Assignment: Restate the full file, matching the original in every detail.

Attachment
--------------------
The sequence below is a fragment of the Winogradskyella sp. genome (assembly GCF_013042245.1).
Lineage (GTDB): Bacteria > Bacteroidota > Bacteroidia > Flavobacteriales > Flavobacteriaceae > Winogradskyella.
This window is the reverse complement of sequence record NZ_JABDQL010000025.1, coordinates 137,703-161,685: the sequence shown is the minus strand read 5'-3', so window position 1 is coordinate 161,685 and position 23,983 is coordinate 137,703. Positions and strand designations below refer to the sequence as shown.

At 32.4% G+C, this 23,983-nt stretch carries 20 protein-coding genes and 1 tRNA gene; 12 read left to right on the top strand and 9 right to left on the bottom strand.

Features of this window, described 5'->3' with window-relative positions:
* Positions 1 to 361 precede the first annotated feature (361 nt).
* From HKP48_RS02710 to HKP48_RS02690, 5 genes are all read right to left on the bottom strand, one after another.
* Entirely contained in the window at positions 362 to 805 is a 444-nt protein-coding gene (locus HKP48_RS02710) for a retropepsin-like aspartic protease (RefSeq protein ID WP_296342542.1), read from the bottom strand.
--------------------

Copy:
The sequence below is a fragment of the Winogradskyella sp. genome (assembly GCF_013042245.1).
Lineage (GTDB): Bacteria > Bacteroidota > Bacteroidia > Flavobacteriales > Flavobacteriaceae > Winogradskyella.
This window is the reverse complement of sequence record NZ_JABDQL010000025.1, coordinates 137,703-161,685: the sequence shown is the minus strand read 5'-3', so window position 1 is coordinate 161,685 and position 23,983 is coordinate 137,703. Positions and strand designations below refer to the sequence as shown.

At 32.4% G+C, this 23,983-nt stretch carries 20 protein-coding genes and 1 tRNA gene; 12 read left to right on the top strand and 9 right to left on the bottom strand.

Features of this window, described 5'->3' with window-relative positions:
* Positions 1 to 361 precede the first annotated feature (361 nt).
* From HKP48_RS02710 to HKP48_RS02690, 5 genes are all read right to left on the bottom strand, one after another.
* Entirely contained in the window at positions 362 to 805 is a 444-nt protein-coding gene (locus HKP48_RS02710) for a retropepsin-like aspartic protease (RefSeq protein ID WP_296342542.1), read from the bottom strand.